Before he was tapped for greater glory, “Indiana Jones” was a fusty professor with the best library in movie history: Shelves of books, a brass magnifying glass, clear domes holding exotic plants and taxidermists’ best efforts, stuffed, glass-eyed animals on perches.
“Indiana Jones” raided the lost ark, leaving behind a room befitting a man of letters, a place of leather-bound tomes, their pages written in ink that could smear, protected by vellum.
Multiply his scholar’s collection by millions of pages and you have a glimpse of stored letters and diaries, of drawings of bumblebees and of journals, of research, dating from the 1700s, a treasure trove of paper, stored by the Smithsonian Institution.
The Smithsonian, realizing it would take a staff into retirement years to transcribe the wealth of paper reflections and drawings, to read the correspondence it protects, has opened an online transcription center, hoping to encourage volunteers, (that would be you and me), to help make documents more accessible for computer use.
This volunteer service is called “crowdsourcing,” a new term to me, but not to an online community needing solutions or information from a large group of people, giving their time to a project. An interesting example, an artist’s plea for pictures of sheep, brought to his website, from around the world, 10,000 drawings of sheep!
The Smithsonian does not need sketches of woolly animals, but a year ago, the organization sent out a request for volunteers to transcribe stored pages in their collection, and the response was so promising, (13,000 pages of documents transcribed), the public is now being asked to help transcribe more treasures, from notebooks of a Virginia birdwatcher to the deciphering of very small labels identifying 45,000 bumblebee specimens.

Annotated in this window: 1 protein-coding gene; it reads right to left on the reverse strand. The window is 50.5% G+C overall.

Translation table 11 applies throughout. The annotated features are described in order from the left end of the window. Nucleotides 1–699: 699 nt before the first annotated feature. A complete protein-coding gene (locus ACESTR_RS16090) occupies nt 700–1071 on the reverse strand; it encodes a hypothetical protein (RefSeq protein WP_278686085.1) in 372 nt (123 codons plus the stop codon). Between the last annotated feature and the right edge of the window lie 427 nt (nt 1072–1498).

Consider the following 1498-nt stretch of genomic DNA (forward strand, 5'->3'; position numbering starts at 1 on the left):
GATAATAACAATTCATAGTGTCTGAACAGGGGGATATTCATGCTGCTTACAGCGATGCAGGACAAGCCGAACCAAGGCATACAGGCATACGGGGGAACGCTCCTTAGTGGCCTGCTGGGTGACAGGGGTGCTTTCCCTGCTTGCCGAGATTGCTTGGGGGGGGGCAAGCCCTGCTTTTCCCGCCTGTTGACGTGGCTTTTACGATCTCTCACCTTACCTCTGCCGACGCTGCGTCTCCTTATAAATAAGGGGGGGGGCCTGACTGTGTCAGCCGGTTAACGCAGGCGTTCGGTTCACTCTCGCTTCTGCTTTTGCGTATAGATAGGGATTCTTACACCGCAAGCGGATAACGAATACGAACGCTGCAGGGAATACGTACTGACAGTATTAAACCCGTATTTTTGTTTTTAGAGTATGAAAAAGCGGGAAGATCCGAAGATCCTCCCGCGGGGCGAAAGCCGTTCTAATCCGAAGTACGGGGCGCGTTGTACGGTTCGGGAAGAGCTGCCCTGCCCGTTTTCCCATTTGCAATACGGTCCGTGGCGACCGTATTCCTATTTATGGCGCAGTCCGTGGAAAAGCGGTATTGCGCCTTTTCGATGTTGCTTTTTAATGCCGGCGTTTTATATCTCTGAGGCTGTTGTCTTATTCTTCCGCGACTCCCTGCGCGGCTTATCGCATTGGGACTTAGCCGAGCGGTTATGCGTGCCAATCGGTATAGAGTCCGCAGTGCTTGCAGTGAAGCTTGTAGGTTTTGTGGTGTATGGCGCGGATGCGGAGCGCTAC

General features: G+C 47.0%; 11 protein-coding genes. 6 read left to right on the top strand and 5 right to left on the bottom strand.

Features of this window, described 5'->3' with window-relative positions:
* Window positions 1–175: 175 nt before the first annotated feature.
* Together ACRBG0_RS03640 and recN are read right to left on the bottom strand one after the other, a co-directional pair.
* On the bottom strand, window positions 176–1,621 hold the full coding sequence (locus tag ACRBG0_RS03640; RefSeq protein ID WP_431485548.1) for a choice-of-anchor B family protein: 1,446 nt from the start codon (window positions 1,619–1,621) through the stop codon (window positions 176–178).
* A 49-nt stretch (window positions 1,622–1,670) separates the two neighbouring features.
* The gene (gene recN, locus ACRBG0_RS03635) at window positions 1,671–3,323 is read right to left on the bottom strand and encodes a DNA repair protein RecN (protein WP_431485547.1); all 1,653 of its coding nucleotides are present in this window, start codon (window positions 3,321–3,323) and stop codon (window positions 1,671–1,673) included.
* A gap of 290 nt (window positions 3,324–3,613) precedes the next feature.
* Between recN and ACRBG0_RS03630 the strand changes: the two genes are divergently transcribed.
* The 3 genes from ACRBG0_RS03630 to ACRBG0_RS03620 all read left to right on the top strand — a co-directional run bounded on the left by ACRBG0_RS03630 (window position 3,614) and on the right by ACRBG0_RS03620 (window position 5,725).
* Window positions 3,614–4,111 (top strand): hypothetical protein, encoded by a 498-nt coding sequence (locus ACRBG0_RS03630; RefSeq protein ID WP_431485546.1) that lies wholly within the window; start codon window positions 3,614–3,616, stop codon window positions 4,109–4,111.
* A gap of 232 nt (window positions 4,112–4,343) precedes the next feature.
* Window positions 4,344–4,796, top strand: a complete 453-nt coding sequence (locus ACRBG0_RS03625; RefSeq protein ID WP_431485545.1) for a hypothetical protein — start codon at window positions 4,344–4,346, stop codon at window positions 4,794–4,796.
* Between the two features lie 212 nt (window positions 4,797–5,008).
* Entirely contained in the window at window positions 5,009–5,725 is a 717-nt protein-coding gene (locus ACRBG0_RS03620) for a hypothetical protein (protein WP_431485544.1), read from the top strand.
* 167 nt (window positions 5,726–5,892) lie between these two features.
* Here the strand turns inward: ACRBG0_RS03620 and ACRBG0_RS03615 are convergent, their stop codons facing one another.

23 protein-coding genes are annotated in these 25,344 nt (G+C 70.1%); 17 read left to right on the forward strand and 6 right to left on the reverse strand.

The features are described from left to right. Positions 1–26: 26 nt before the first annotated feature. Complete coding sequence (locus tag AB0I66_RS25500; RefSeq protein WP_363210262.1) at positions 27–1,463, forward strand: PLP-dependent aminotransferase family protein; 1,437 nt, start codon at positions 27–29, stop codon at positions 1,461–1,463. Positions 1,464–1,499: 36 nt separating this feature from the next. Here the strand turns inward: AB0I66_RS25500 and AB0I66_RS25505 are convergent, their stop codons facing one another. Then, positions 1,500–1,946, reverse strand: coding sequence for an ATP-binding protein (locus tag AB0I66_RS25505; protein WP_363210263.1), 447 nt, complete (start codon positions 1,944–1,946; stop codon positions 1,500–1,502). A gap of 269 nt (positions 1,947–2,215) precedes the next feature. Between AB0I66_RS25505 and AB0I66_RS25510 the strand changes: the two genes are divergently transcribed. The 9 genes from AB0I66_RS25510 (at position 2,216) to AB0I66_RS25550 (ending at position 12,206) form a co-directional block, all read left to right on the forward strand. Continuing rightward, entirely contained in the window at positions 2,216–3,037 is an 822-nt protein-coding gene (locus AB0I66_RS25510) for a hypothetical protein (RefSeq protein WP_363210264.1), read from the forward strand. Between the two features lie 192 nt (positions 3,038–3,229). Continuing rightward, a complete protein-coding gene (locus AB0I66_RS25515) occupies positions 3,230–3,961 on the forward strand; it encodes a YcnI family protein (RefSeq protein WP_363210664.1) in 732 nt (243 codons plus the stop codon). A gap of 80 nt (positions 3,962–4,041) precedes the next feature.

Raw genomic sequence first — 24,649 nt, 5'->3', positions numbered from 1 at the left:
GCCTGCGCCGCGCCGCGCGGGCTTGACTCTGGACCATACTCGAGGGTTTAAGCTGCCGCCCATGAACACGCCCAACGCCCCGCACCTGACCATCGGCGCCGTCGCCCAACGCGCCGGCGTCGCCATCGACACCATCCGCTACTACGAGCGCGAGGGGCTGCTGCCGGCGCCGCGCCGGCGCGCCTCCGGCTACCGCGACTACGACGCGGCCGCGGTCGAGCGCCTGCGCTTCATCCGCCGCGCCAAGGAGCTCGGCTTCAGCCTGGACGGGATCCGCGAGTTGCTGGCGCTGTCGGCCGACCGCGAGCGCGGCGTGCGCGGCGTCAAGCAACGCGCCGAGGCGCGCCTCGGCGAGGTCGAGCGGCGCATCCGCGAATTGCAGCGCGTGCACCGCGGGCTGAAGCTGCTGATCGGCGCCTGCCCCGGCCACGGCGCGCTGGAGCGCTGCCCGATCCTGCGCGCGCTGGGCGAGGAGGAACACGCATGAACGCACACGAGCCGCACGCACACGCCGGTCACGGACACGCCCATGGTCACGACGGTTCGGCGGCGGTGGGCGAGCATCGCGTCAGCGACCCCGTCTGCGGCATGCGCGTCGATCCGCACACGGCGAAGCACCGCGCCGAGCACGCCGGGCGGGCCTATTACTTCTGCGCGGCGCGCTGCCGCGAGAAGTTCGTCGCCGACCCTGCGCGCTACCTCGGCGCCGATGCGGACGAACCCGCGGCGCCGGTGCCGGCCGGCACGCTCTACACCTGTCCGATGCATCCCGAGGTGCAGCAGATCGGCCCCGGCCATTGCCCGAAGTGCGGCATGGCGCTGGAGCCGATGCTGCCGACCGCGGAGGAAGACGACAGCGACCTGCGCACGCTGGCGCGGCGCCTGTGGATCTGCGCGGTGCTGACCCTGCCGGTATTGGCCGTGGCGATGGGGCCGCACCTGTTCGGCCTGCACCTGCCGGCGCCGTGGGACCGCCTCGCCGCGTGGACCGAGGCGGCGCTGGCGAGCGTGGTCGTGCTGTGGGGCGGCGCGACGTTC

In transcribing collections in their original states, four volumes of the English dictionaries, published from 1906-l913, need help. One can only imagine how a greeting of “Good morning, Lord and Lady Grantham” became “How ya’ll doin’?”
If the weight of typing Civil War letters for future researchers and writers rests too heavily on our inexperienced shoulders, be assured there is a back-up plan. A volunteer’s version of the content of letters will be re-read by another volunteer and then read again by a Smithsonian staff member before being made available to the public.
Imagine reading letters, written and exchanged between the “Monuments Men,” part of the Smithsonian’s collection of written history. Then there’s the chance of looking over the shoulder of Horatio Hale, a member of the U.S. Exploring Expedition, circling the globe from 1838 to 1842.
Hale kept written notes on the expedition, capturing on paper the harsh truth of the slave trade bringing Africans to Brazil.
If reading old letters and diaries and helping to organize data on the life of bumblebees, (which matters because bees are becoming lost pollinators), sound like projects you’d enjoy, type in: transcription.si.edu, taking you to the Smithsonian Institution’s web site, then scroll to Browse Projects: Digital Volunteers.
If your computer is not happy with those directions, (and you never know), dial: (202) 633-5253, and talk to a nice guy who shepherds Smithsonian volunteers.
You’ll be in good company. Long before computers connected us by number to crowdsourcing, the compilers of the Oxford English Dictionary sent out a plea in the mid-1800s for volunteers to name all words they knew in the English language and give examples of how they were used.
Over the next 70 years, mailed from sea to shining sea, letters arrived with word lists, six million suggestions for dictionary entries.
Reading Civil War diaries, reliving the world of Greenland in 1860 as explorer, Charles Francis Hall, saw it is as close as most of us will come to channeling the adventures of “Indiana Jones”! No bullwhip will be required!
Judy Elliott lives and writes in Marietta.